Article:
Silver plants seem so decadent to me, a long-time shade-garden dweller. Their fluffy or silky surfaces remind me of holidays in Greece; sage, sand and suncream. So it was lovely to indulge in the sunny holiday spirit and enjoy the profusion of silver-leaved plants sprawling all over Chelsea this year.

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The L’Occitane garden was almost lifted from the med – designed to echo the fields of the medicinal wonder-plant Helichrysum italicum basking in the Corsican sun.

And inspired by the famed Italian gardens of Villa Lante and Villa d’Este, Hoblyn also sourced no less than four types of Artemesia – abrotanum, absinthium, alba and schmidtiana ‘Nana’ – and four salvias – coccineus, argentea, lavandulifolia and sylvestris – straight from the med. He continues the fragrant theme with Lavandula denta var candicans and Thymus ‘Jekka’.

Ever popular at Chelsea for their vertical interest and willingness to flower on time, the foxglove was again all over the show gardens; this year in new silvery form. Digitalis ‘Silver Cub’ was a contender for plant of the week and would catch the eye in any dappled corner.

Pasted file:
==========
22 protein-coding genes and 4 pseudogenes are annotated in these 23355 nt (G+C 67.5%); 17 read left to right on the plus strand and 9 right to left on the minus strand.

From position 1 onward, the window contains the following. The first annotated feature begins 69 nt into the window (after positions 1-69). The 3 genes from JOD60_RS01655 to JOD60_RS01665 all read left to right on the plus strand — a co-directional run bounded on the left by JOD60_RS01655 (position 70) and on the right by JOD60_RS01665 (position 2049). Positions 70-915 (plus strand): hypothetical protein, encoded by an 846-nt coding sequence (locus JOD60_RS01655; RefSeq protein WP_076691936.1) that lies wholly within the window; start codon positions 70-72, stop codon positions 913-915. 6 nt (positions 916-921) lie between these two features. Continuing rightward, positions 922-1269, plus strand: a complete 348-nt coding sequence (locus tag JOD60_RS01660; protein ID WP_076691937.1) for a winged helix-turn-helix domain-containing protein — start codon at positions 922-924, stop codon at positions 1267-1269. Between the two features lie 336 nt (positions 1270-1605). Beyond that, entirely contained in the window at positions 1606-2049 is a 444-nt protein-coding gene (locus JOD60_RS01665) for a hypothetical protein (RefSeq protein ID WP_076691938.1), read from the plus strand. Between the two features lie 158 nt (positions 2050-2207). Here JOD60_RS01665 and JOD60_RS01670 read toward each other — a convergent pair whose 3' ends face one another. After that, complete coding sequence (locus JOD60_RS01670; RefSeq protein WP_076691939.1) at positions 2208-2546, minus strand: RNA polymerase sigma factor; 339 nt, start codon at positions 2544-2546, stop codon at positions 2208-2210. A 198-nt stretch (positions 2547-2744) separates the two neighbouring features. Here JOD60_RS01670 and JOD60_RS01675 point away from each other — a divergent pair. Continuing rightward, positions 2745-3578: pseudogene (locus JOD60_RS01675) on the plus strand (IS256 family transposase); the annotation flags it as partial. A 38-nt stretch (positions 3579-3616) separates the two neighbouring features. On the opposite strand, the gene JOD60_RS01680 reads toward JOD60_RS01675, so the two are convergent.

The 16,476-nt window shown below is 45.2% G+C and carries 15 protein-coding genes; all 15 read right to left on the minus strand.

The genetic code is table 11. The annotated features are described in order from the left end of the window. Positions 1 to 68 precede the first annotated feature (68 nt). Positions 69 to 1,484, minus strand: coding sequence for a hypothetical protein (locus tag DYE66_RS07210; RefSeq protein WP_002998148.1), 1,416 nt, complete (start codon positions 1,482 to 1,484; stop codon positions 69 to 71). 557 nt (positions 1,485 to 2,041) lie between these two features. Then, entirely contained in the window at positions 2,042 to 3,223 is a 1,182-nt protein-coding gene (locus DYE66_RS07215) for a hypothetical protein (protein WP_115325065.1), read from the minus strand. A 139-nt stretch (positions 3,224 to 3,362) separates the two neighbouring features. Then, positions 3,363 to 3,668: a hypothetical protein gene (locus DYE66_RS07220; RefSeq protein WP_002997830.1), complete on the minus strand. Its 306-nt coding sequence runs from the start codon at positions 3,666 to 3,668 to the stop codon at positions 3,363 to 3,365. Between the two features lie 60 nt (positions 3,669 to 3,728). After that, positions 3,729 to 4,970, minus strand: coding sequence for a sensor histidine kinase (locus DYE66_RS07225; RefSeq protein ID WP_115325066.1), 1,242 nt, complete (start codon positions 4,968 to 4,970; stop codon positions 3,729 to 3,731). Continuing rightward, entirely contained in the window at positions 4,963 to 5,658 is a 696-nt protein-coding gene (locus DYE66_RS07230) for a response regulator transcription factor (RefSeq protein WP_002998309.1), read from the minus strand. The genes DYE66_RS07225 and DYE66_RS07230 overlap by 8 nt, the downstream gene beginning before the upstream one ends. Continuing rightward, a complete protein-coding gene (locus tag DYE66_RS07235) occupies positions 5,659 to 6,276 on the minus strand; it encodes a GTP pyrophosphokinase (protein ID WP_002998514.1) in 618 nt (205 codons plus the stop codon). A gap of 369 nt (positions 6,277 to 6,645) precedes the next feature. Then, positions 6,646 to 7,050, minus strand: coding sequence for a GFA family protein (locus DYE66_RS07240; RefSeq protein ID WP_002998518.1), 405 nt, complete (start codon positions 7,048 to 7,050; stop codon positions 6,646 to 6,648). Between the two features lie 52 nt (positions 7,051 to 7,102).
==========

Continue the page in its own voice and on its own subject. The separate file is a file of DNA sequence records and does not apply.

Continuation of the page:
Another favourite of mine popped up in Hoblyn’s (aptly silver gilt?) garden; the Cynara cardunculus. It makes a grand architectural statement rising from sedums and stipa in my one sunny spot.

But you have to give silver a.. foil.. to avoid the visual flatness of ‘one note’ planting. While I like the near-purity of the silvers of the Rooftop Workplace of Tomorrow garden (featuring the lovely Helictotrichon, Stachys, Convolulus and Festuca glauca ‘Elijah Blue’) it does show the downside to an all-silver and white scheme.

Hoblyn makes sure he employs a little dark burgundy foliage and punchy poppy red to add depth and surprise. A trick I’ll try to emulate in the roof garden I’m planning this summer: pass the suncream.